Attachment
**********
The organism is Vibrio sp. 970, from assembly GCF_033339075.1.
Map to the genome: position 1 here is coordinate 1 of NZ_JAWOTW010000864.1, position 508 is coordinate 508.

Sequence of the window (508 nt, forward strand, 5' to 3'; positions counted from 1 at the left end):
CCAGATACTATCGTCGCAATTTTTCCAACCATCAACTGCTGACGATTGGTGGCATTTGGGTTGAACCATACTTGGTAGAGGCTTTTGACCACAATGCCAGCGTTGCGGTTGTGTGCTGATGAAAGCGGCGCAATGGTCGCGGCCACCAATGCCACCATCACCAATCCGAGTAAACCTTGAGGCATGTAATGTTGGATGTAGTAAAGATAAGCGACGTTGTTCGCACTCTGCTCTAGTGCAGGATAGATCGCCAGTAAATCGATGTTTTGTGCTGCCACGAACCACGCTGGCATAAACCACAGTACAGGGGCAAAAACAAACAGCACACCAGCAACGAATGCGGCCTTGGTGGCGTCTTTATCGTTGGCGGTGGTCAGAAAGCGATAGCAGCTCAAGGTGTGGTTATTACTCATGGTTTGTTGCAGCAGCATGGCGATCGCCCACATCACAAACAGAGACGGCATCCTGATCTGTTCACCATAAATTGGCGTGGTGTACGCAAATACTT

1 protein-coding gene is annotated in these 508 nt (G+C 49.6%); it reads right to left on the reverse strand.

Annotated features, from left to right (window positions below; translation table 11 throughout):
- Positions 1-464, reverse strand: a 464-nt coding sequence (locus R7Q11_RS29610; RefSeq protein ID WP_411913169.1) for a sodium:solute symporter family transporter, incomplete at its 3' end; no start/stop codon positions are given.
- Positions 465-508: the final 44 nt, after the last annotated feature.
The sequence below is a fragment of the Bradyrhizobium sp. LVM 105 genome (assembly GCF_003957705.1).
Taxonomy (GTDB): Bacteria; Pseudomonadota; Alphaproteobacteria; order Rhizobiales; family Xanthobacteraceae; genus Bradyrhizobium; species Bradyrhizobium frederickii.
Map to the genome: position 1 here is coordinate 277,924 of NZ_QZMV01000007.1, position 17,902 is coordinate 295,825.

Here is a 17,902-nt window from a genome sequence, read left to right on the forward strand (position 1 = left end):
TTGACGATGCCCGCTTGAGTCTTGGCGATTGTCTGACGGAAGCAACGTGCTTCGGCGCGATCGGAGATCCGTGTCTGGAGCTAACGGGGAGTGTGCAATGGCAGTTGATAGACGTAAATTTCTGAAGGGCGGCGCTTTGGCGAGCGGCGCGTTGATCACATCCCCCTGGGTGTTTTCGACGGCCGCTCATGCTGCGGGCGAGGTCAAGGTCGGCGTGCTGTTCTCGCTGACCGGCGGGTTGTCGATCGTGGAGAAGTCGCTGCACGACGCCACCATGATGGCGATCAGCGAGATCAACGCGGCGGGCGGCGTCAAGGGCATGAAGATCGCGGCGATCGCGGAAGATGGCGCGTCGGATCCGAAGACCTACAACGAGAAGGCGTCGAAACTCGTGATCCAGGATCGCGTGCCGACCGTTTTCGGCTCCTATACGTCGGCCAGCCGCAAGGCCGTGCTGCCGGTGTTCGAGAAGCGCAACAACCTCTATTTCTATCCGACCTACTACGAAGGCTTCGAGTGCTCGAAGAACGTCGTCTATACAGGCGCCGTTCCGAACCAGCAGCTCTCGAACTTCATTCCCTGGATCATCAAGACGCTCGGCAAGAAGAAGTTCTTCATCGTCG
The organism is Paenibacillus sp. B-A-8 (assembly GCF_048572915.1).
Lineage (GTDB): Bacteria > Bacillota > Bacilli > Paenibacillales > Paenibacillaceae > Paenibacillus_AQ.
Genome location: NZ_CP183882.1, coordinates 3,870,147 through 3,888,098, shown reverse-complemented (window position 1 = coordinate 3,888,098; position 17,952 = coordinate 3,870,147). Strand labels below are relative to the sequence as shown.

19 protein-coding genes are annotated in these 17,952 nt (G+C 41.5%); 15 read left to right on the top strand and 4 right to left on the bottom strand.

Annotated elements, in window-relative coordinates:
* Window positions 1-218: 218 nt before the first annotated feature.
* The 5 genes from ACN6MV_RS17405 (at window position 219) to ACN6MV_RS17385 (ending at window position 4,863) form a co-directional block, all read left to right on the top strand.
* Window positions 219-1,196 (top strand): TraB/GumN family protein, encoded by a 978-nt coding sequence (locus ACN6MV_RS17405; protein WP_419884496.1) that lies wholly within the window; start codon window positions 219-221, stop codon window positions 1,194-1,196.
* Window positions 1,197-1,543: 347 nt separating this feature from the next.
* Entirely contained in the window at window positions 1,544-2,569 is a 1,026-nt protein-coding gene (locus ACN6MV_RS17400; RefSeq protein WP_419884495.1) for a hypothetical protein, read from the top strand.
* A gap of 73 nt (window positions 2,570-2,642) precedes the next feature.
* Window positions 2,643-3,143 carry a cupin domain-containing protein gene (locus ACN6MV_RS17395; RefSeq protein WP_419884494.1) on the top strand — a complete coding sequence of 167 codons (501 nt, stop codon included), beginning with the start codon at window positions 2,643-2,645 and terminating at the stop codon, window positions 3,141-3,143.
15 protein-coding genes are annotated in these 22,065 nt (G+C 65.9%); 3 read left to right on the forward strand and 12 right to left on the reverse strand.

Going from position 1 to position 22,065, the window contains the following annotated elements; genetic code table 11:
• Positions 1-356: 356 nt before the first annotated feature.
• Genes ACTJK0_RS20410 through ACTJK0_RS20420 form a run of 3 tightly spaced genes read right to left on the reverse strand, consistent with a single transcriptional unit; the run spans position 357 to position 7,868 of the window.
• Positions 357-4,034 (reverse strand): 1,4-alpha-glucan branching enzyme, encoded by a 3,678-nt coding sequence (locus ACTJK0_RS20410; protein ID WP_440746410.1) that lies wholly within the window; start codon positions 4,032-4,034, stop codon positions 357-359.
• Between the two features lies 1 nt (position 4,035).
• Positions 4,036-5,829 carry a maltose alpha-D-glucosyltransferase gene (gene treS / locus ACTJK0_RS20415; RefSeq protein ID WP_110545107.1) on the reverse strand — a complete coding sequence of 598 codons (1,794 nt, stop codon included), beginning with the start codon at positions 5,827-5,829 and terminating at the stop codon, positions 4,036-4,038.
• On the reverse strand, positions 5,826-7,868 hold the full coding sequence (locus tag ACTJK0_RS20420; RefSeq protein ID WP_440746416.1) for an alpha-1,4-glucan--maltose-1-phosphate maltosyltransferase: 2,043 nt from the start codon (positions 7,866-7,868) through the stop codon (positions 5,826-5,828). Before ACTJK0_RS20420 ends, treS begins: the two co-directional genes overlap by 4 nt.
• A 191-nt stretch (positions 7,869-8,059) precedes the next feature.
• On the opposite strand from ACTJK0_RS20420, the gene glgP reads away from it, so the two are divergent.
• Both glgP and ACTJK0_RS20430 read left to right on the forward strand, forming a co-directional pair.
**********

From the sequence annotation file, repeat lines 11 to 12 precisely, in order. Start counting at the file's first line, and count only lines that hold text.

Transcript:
Map to the genome: position 1 here is coordinate 277,924 of NZ_QZMV01000007.1, position 17,902 is coordinate 295,825.

Here is a 17,902-nt window from a genome sequence, read left to right on the forward strand (position 1 = left end):